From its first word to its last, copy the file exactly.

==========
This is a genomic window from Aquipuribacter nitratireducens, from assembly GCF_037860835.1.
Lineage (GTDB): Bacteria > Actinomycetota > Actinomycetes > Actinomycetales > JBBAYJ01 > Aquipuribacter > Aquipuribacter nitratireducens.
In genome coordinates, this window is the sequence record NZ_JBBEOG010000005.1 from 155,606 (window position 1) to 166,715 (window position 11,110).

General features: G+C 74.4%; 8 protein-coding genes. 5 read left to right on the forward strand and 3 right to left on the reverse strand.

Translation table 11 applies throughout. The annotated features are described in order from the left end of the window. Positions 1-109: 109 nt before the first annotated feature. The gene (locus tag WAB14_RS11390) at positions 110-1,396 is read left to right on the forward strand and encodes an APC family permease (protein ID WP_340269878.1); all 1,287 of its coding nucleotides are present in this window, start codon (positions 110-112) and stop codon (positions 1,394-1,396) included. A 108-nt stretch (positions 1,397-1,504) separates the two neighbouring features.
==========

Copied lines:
This is a genomic window from Aquipuribacter nitratireducens, from assembly GCF_037860835.1.
Lineage (GTDB): Bacteria > Actinomycetota > Actinomycetes > Actinomycetales > JBBAYJ01 > Aquipuribacter > Aquipuribacter nitratireducens.
In genome coordinates, this window is the sequence record NZ_JBBEOG010000005.1 from 155,606 (window position 1) to 166,715 (window position 11,110).

General features: G+C 74.4%; 8 protein-coding genes. 5 read left to right on the forward strand and 3 right to left on the reverse strand.

Translation table 11 applies throughout. The annotated features are described in order from the left end of the window. Positions 1-109: 109 nt before the first annotated feature. The gene (locus tag WAB14_RS11390) at positions 110-1,396 is read left to right on the forward strand and encodes an APC family permease (protein ID WP_340269878.1); all 1,287 of its coding nucleotides are present in this window, start codon (positions 110-112) and stop codon (positions 1,394-1,396) included. A 108-nt stretch (positions 1,397-1,504) separates the two neighbouring features.